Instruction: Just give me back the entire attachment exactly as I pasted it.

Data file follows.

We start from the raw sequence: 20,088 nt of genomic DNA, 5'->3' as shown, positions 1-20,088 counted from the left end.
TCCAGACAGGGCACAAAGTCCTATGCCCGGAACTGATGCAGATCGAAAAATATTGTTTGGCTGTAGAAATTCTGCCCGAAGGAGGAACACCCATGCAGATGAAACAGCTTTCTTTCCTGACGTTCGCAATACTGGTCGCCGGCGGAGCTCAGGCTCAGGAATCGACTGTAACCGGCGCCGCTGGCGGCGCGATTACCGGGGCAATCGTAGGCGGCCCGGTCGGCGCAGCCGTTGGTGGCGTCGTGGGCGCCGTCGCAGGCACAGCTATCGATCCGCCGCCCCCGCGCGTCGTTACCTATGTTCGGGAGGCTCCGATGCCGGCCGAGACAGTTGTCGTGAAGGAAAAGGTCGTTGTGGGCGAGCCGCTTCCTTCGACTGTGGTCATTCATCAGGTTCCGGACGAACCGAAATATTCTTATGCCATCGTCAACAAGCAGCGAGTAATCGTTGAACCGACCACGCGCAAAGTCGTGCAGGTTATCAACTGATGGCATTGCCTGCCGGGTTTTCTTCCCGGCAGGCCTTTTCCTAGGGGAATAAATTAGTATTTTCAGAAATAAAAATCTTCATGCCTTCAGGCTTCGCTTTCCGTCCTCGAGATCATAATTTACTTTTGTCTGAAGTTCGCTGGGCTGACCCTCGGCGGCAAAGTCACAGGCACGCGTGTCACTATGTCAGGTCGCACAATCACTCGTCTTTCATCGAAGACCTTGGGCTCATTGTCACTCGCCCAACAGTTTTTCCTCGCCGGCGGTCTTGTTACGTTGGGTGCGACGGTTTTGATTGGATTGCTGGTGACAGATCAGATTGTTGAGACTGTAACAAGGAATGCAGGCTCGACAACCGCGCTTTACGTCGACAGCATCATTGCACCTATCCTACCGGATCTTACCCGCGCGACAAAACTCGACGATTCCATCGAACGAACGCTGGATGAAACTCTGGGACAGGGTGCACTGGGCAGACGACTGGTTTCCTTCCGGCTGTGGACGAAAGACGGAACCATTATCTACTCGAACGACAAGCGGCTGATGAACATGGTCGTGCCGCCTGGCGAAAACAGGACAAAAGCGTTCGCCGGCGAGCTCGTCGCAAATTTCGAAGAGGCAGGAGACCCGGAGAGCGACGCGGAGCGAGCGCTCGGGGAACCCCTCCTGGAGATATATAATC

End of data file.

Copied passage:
We start from the raw sequence: 20,088 nt of genomic DNA, 5'->3' as shown, positions 1-20,088 counted from the left end.
TCCAGACAGGGCACAAAGTCCTATGCCCGGAACTGATGCAGATCGAAAAATATTGTTTGGCTGTAGAAATTCTGCCCGAAGGAGGAACACCCATGCAGATGAAACAGCTTTCTTTCCTGACGTTCGCAATACTGGTCGCCGGCGGAGCTCAGGCTCAGGAATCGACTGTAACCGGCGCCGCTGGCGGCGCGATTACCGGGGCAATCGTAGGCGGCCCGGTCGGCGCAGCCGTTGGTGGCGTCGTGGGCGCCGTCGCAGGCACAGCTATCGATCCGCCGCCCCCGCGCGTCGTTACCTATGTTCGGGAGGCTCCGATGCCGGCCGAGACAGTTGTCGTGAAGGAAAAGGTCGTTGTGGGCGAGCCGCTTCCTTCGACTGTGGTCATTCATCAGGTTCCGGACGAACCGAAATATTCTTATGCCATCGTCAACAAGCAGCGAGTAATCGTTGAACCGACCACGCGCAAAGTCGTGCAGGTTATCAACTGATGGCATTGCCTGCCGGGTTTTCTTCCCGGCAGGCCTTTTCCTAGGGGAATAAATTAGTATTTTCAGAAATAAAAATCTTCATGCCTTCAGGCTTCGCTTTCCGTCCTCGAGATCATAATTTACTTTTGTCTGAAGTTCGCTGGGCTGACCCTCGGCGGCAAAGTCACAGGCACGCGTGTCACTATGTCAGGTCGCACAATCACTCGTCTTTCATCGAAGACCTTGGGCTCATTGTCACTCGCCCAACAGTTTTTCCTCGCCGGCGGTCTTGTTACGTTGGGTGCGACGGTTTTGATTGGATTGCTGGTGACAGATCAGATTGTTGAGACTGTAACAAGGAATGCAGGCTCGACAACCGCGCTTTACGTCGACAGCATCATTGCACCTATCCTACCGGATCTTACCCGCGCGACAAAACTCGACGATTCCATCGAACGAACGCTGGATGAAACTCTGGGACAGGGTGCACTGGGCAGACGACTGGTTTCCTTCCGGCTGTGGACGAAAGACGGAACCATTATCTACTCGAACGACAAGCGGCTGATGAACATGGTCGTGCCGCCTGGCGAAAACAGGACAAAAGCGTTCGCCGGCGAGCTCGTCGCAAATTTCGAAGAGGCAGGAGACCCGGAGAGCGACGCGGAGCGAGCGCTCGGGGAACCCCTCCTGGAGATATATAATC